Who is involved with Repave Magazine? How can others become involved and/or engage with the magazine?
I owe so much to my co-visioners who helped lay the framework for the project and then animate it with me. Rachel Z. Becker and Ryan E. Thiel, who each make their own impactful and very tactile art. I definitely recommend looking into their growing bodies of work. It felt important that all three of us were coming from a place of praxis, that previously to this project, we had all been healed in some way by our own art practices, and also, because we were doing this with an extremely small team and budget, we needed to all be multitaskers and have skills we could lend to multiple aspects of the process.
The thing with print media is that, really, the best way to engage with it is to experience a copy in person. We sell Repave at a sliding scale to allow a bit of flexibility for that. We also set aside a percentage of copies for donation, so if anyone reading this is involved with a mental health and/or arts organization, you can reach out via e-mail or use the form on our website to receive complimentary copies of Repave. Also, a big theme that emerged from all of our contributors in the first issue became reaching back to our former selves, so there is a free, interactive meditation on our website that focuses on attuning with our former and future selves. And I would suggest keeping an eye on our website and Instagram for when art & writing submissions open up again. Though in the meantime, the lines of communication are more than open, if anyone has questions or creative work they would like to share for consideration in future issues, they are always welcome to e-mail me at email@example.com. I will be so happy to hear from you.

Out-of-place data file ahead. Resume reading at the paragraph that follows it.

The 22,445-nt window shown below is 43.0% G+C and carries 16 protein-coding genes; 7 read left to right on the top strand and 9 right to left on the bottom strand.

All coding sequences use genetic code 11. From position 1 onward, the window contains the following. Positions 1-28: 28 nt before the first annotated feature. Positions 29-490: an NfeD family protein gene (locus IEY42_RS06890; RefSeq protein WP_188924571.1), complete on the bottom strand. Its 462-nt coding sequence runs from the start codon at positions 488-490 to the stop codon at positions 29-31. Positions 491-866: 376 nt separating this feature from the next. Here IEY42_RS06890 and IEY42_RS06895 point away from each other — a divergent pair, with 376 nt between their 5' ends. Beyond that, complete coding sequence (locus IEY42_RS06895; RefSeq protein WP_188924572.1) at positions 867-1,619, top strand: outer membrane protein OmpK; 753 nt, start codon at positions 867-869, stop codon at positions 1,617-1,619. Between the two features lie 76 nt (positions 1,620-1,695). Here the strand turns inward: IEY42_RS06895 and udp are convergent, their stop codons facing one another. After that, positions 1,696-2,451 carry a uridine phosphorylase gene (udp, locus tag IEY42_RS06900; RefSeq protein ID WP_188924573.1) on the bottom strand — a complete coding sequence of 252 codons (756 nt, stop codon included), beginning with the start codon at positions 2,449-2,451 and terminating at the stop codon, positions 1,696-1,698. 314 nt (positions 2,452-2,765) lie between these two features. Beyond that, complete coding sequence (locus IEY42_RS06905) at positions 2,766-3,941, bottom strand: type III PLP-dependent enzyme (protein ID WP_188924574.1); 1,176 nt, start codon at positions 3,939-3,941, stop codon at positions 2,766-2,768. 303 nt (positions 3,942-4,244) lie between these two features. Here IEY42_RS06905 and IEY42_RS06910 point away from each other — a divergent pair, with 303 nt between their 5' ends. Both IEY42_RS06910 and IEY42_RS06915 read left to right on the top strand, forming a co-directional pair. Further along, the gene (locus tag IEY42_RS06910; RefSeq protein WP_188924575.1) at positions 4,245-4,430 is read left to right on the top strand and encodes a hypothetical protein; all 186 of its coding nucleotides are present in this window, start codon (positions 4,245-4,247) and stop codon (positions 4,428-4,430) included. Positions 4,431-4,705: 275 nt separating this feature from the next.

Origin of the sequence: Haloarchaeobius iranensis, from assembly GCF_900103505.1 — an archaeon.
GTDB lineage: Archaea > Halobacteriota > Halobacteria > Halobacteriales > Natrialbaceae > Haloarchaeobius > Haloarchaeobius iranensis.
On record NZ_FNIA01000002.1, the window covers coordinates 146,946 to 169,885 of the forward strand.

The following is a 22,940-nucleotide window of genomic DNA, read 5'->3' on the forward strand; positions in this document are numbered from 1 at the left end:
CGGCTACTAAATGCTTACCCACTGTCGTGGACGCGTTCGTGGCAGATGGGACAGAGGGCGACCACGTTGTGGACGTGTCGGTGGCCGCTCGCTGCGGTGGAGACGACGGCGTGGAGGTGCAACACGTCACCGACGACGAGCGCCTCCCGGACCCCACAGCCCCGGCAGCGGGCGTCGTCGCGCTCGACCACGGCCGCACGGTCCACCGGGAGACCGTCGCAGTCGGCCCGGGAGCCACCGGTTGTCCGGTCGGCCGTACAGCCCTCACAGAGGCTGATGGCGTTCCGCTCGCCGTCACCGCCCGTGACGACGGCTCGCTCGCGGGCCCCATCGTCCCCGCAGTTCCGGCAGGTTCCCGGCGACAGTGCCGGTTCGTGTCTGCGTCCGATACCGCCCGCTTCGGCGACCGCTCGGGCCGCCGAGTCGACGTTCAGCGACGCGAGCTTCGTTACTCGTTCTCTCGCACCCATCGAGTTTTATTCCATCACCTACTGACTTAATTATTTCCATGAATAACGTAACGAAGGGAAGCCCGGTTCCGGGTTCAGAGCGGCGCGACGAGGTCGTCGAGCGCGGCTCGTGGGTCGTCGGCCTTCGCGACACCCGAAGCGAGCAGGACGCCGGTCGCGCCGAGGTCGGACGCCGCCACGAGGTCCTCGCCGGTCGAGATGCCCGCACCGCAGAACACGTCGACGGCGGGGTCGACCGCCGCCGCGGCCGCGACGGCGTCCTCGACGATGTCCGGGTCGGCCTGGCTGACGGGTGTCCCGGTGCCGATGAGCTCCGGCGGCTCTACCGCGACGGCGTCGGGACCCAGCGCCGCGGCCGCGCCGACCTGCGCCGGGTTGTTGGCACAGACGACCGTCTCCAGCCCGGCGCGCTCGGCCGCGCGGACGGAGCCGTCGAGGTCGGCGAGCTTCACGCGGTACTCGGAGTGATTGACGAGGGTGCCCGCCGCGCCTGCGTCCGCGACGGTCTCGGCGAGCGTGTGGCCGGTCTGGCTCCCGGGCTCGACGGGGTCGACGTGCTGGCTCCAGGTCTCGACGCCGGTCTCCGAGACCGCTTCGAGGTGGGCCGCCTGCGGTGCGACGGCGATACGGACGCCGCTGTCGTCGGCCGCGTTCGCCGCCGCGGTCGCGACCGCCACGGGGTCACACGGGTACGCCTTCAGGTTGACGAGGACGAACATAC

What should someone expect to find inside an issue of Repave Magazine?
Well, there is only a single issue out in the wild so far, so I’ll speak to that one with the hope and expectation that the domains and presentations of the project will always be evolving. The first issue of Repave: Art For Healing features over 25 different artists sharing their perspectives across many genres including fiction, essay, and all sorts of visual art. There are also interactive activities like ‘Mindfulness Mad Libs’ and ‘Self-Healing Remedies for Anxiety’ to hopefully invite readers into their own space of active healing. Speaking generally, you should expect to find striking visuals, emotive writing, and a lot of brave honesty.
What is your ultimate goal/dream for Repave Magazine?
Experientially, I do have a dream of an iteration of Repave as a music festival. The namesake of the magazine was inspired by a record that was such a catalyst and companion for my own healing—Repave by the experimental-vocoder-rock band, Volcano Choir. So the festival would be programmed with art and healing workshops, and played by musical artists who are honest about their own mental health on stage, and headlined by Volcano Choir playing Repave in its entirety.
Conceptually, I hope to continue existing in solidarity and publishing historically less-heard voices. To speak in support of the power that art has to soothe, to reveal it as a tether that brings mind and body back from the Cartesian illusion cast on them. Not to sound grandiose, but I just really believe that we need a great deal of healing and that the more widespread a creative practice is across our species, the more likely we’ll be able to bring this about. That experiencing and making art will inherently improve the quality of our collective consciousness. And by quality, I mean expansiveness and connectivity and imagination as necessary skills to envision radically better treatment for our mental health communities and, really, to even survive our earthly ecosystems.
Practically though, the true goal is and will remain: doing our part in bending away the stigma. To stoke the conversation and contribute to a greater visibility around our inner beings and our collective healing. And to offer creativity and artmaking as a tool, as a meaningful and accessible method of healing for all.
Images courtesy of Repave Magazine.